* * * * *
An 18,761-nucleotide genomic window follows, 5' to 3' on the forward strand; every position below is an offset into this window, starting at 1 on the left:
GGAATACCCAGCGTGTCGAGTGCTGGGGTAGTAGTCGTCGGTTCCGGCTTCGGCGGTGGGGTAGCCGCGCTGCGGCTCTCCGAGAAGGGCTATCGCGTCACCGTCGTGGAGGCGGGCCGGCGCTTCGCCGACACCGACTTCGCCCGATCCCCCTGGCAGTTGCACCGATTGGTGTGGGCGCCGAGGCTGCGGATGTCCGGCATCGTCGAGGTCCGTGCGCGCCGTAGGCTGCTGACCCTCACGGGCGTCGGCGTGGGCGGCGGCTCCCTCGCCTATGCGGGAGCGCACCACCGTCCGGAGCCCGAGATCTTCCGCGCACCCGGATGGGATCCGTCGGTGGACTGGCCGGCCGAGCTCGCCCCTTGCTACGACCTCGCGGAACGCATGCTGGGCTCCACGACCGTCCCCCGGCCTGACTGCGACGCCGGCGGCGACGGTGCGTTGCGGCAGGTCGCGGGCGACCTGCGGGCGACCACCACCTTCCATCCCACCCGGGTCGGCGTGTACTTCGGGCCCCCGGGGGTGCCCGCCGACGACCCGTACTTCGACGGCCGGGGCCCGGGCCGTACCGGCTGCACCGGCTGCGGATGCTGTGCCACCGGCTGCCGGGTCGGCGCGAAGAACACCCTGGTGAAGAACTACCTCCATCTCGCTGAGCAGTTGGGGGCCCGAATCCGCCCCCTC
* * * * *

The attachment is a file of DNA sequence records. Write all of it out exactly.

An 18,761-nucleotide genomic window follows, 5' to 3' on the forward strand; every position below is an offset into this window, starting at 1 on the left:
GGAATACCCAGCGTGTCGAGTGCTGGGGTAGTAGTCGTCGGTTCCGGCTTCGGCGGTGGGGTAGCCGCGCTGCGGCTCTCCGAGAAGGGCTATCGCGTCACCGTCGTGGAGGCGGGCCGGCGCTTCGCCGACACCGACTTCGCCCGATCCCCCTGGCAGTTGCACCGATTGGTGTGGGCGCCGAGGCTGCGGATGTCCGGCATCGTCGAGGTCCGTGCGCGCCGTAGGCTGCTGACCCTCACGGGCGTCGGCGTGGGCGGCGGCTCCCTCGCCTATGCGGGAGCGCACCACCGTCCGGAGCCCGAGATCTTCCGCGCACCCGGATGGGATCCGTCGGTGGACTGGCCGGCCGAGCTCGCCCCTTGCTACGACCTCGCGGAACGCATGCTGGGCTCCACGACCGTCCCCCGGCCTGACTGCGACGCCGGCGGCGACGGTGCGTTGCGGCAGGTCGCGGGCGACCTGCGGGCGACCACCACCTTCCATCCCACCCGGGTCGGCGTGTACTTCGGGCCCCCGGGGGTGCCCGCCGACGACCCGTACTTCGACGGCCGGGGCCCGGGCCGTACCGGCTGCACCGGCTGCGGATGCTGTGCCACCGGCTGCCGGGTCGGCGCGAAGAACACCCTGGTGAAGAACTACCTCCATCTCGCTGAGCAGTTGGGGGCCCGAATCCGCCCCCTC